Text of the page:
With only a few clicks, just about anyone will be able to quickly set up and update a Web site featuring wide an array of material, including pictures, calendars and video from Google's YouTube subsidiary, said Dave Girouard, general manager of the division overseeing the new application.
"We are literally adding an edit button to the Web," Girouard said.
All sites created on the service will run on one of Google's computers.
Google acquired many of the Web-site tools when it bought a Silicon Valley startup, JotSpot, last year.
The tools are the latest addition to a bundle of applications that Google offers to consumers and businesses as alternatives to similar products sold by Microsoft Corp., one of Google's fiercest rivals.
Google's latest service represents a challenge to Microsoft's SharePoint, which charges licensing fees. Google is unveiling its alternative just a few days before Redmond, Wash.-based Microsoft hosts a SharePoint conference in Seattle.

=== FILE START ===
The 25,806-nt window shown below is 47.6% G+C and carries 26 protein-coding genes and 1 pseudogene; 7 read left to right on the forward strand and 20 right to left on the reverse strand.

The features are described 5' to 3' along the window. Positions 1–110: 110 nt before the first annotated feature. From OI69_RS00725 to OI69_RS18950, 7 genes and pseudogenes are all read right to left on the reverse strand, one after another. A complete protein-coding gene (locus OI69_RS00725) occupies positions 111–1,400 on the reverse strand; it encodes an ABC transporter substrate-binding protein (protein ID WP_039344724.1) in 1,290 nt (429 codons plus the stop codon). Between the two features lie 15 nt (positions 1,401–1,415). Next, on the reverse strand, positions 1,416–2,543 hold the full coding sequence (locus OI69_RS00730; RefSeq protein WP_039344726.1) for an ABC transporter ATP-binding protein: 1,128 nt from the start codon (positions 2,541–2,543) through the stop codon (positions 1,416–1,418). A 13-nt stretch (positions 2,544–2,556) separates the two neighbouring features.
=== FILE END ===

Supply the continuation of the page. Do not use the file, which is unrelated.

While Microsoft's programs typically are installed on individual computers, Google keeps its application on its own machines so users can access them from anywhere with an Internet connection.
By gradually introducing free versions of word processing, spreadsheet, and calendaring programs over the past two years, Google has been threatening to siphon revenue away from Microsoft, which makes most of its money from software sales.
Microsoft, in turn, hopes to take a bite of out Google's bread-and-butter in online search and advertising by buying Yahoo Inc. for more than $40 billion.
Google says more than 500,000 companies, government agencies and schools use at least some of its applications. The company won't say how many of those organizations subscribe to a premium version of its software suite, but the fees haven't made much of a dent at Google so far.
Last year, Google's software licensing and other products generated $181 million in revenue while $16.4 billion poured in from advertising.